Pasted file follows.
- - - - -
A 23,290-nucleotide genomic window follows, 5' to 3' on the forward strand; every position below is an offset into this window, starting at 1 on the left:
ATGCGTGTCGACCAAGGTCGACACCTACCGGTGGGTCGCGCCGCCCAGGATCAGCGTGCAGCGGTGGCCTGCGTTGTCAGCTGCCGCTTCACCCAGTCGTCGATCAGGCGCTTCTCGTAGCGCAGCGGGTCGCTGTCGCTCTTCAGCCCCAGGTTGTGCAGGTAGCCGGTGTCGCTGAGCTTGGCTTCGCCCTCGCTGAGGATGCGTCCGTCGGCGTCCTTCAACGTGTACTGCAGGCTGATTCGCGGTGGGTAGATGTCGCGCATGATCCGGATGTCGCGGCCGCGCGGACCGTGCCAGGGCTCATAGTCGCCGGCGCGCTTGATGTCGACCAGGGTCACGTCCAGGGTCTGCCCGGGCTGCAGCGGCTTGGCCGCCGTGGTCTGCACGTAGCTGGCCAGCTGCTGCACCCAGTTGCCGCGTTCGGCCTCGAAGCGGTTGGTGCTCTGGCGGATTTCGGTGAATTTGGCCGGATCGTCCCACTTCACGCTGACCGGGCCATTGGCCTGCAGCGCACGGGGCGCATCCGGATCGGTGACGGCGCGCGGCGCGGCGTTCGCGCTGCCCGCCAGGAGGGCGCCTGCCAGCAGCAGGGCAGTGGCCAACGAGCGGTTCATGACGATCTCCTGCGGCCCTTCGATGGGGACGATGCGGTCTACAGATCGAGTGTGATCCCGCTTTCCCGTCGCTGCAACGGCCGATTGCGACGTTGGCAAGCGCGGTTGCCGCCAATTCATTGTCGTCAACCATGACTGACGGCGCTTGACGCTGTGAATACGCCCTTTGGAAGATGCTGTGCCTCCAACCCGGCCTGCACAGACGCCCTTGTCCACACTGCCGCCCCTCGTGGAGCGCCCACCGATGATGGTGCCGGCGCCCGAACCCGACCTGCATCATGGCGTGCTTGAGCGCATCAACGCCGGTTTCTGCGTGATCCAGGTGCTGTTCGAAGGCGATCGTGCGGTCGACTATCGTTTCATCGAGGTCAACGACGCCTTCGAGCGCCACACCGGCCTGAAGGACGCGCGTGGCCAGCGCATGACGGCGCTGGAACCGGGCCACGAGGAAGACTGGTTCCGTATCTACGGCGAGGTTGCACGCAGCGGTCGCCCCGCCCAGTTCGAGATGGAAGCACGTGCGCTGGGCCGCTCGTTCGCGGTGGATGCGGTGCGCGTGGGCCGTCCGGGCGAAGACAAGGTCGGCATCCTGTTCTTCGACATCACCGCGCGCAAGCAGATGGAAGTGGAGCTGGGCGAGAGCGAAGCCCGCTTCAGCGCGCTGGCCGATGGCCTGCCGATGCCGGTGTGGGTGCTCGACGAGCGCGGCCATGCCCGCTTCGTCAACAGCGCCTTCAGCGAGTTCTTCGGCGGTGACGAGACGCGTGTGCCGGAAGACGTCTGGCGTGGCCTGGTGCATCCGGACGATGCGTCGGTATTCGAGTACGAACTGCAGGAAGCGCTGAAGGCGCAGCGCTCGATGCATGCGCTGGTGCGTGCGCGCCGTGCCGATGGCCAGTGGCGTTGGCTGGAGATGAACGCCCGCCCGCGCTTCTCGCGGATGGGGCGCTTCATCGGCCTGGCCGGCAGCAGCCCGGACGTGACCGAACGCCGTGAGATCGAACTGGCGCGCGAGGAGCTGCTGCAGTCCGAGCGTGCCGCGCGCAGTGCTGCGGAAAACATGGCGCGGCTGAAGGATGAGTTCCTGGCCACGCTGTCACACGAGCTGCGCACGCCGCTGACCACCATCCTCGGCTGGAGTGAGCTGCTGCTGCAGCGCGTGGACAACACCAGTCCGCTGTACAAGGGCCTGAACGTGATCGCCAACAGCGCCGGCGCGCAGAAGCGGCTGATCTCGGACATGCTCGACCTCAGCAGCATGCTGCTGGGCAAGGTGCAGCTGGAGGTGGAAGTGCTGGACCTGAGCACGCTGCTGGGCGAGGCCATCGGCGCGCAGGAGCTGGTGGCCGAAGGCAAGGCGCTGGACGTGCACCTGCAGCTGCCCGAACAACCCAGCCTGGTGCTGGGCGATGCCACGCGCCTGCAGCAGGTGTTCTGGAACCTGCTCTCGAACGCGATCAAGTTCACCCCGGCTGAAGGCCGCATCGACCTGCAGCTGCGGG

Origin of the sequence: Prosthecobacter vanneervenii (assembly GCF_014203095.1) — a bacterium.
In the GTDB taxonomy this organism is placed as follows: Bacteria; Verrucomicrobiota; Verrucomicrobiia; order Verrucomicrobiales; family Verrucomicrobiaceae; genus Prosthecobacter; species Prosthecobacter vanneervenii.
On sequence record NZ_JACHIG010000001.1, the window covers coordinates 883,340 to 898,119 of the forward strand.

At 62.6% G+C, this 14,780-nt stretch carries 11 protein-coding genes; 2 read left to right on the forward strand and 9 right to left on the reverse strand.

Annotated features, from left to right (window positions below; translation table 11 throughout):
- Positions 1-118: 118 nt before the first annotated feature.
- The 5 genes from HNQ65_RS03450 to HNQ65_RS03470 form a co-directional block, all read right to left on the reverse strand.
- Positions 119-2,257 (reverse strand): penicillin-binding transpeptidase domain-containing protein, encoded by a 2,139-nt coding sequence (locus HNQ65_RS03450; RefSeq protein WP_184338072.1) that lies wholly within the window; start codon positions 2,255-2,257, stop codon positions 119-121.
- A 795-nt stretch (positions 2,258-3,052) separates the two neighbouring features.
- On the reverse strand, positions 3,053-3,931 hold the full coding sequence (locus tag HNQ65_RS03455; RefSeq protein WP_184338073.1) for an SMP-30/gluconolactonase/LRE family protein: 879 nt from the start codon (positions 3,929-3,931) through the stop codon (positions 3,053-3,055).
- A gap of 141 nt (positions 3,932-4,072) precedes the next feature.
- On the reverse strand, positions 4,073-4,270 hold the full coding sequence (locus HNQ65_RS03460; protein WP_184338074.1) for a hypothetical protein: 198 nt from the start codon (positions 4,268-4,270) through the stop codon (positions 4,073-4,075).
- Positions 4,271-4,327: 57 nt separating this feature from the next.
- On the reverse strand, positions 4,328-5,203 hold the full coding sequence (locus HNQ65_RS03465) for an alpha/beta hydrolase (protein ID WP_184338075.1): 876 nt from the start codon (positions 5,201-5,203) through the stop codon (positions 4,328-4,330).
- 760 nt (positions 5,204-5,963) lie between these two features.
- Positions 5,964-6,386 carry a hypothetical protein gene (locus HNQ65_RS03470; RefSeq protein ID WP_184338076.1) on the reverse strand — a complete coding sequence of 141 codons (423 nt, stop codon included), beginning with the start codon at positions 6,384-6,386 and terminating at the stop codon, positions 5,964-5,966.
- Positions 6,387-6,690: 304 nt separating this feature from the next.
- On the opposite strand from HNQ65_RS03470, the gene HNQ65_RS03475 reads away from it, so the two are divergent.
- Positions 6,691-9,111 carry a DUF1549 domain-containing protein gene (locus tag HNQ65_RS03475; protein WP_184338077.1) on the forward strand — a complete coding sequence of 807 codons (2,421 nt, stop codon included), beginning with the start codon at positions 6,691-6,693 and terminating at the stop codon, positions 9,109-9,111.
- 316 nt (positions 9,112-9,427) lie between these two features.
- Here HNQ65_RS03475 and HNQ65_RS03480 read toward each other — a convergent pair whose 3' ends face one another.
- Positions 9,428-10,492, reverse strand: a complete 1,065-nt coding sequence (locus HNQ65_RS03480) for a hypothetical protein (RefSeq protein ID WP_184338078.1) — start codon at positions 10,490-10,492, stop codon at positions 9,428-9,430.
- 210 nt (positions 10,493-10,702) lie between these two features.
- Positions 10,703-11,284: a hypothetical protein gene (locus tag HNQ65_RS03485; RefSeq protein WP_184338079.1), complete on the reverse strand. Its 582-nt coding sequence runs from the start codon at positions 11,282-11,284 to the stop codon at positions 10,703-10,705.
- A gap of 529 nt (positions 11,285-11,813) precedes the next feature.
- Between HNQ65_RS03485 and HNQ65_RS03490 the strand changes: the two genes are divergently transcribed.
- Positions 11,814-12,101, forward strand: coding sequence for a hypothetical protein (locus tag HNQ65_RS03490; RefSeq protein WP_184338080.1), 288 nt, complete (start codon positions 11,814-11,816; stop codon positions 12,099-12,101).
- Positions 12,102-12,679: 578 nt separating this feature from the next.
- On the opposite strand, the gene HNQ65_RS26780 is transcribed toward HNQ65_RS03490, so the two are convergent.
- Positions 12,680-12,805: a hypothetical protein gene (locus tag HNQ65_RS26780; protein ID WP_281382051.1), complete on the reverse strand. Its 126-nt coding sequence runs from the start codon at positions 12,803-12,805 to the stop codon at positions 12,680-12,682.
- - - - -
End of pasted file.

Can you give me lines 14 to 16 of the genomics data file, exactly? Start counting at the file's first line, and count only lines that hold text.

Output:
- On the reverse strand, positions 4,073-4,270 hold the full coding sequence (locus HNQ65_RS03460; protein WP_184338074.1) for a hypothetical protein: 198 nt from the start codon (positions 4,268-4,270) through the stop codon (positions 4,073-4,075).
- Positions 4,271-4,327: 57 nt separating this feature from the next.
- On the reverse strand, positions 4,328-5,203 hold the full coding sequence (locus HNQ65_RS03465) for an alpha/beta hydrolase (protein ID WP_184338075.1): 876 nt from the start codon (positions 5,201-5,203) through the stop codon (positions 4,328-4,330).